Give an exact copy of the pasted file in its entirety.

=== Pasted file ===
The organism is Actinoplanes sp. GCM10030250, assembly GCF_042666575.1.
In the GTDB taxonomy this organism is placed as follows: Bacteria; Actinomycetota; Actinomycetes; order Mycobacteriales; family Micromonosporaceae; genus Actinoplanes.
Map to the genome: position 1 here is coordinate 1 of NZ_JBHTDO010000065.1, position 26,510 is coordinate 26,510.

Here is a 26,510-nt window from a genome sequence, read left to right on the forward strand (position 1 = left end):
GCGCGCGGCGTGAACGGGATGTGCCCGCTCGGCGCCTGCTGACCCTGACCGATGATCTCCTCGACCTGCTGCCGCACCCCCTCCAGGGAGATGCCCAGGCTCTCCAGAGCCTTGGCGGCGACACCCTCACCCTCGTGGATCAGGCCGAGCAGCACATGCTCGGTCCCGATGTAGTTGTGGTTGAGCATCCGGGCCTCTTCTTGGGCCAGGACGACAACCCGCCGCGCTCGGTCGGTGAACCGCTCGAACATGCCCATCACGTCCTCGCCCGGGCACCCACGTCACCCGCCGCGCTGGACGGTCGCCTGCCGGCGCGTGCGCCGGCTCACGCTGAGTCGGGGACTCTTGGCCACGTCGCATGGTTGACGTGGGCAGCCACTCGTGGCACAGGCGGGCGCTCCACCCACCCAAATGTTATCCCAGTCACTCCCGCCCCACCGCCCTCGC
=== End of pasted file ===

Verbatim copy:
The organism is Actinoplanes sp. GCM10030250, assembly GCF_042666575.1.
In the GTDB taxonomy this organism is placed as follows: Bacteria; Actinomycetota; Actinomycetes; order Mycobacteriales; family Micromonosporaceae; genus Actinoplanes.
Map to the genome: position 1 here is coordinate 1 of NZ_JBHTDO010000065.1, position 26,510 is coordinate 26,510.

Here is a 26,510-nt window from a genome sequence, read left to right on the forward strand (position 1 = left end):
GCGCGCGGCGTGAACGGGATGTGCCCGCTCGGCGCCTGCTGACCCTGACCGATGATCTCCTCGACCTGCTGCCGCACCCCCTCCAGGGAGATGCCCAGGCTCTCCAGAGCCTTGGCGGCGACACCCTCACCCTCGTGGATCAGGCCGAGCAGCACATGCTCGGTCCCGATGTAGTTGTGGTTGAGCATCCGGGCCTCTTCTTGGGCCAGGACGACAACCCGCCGCGCTCGGTCGGTGAACCGCTCGAACATGCCCATCACGTCCTCGCCCGGGCACCCACGTCACCCGCCGCGCTGGACGGTCGCCTGCCGGCGCGTGCGCCGGCTCACGCTGAGTCGGGGACTCTTGGCCACGTCGCATGGTTGACGTGGGCAGCCACTCGTGGCACAGGCGGGCGCTCCACCCACCCAAATGTTATCCCAGTCACTCCCGCCCCACCGCCCTCGC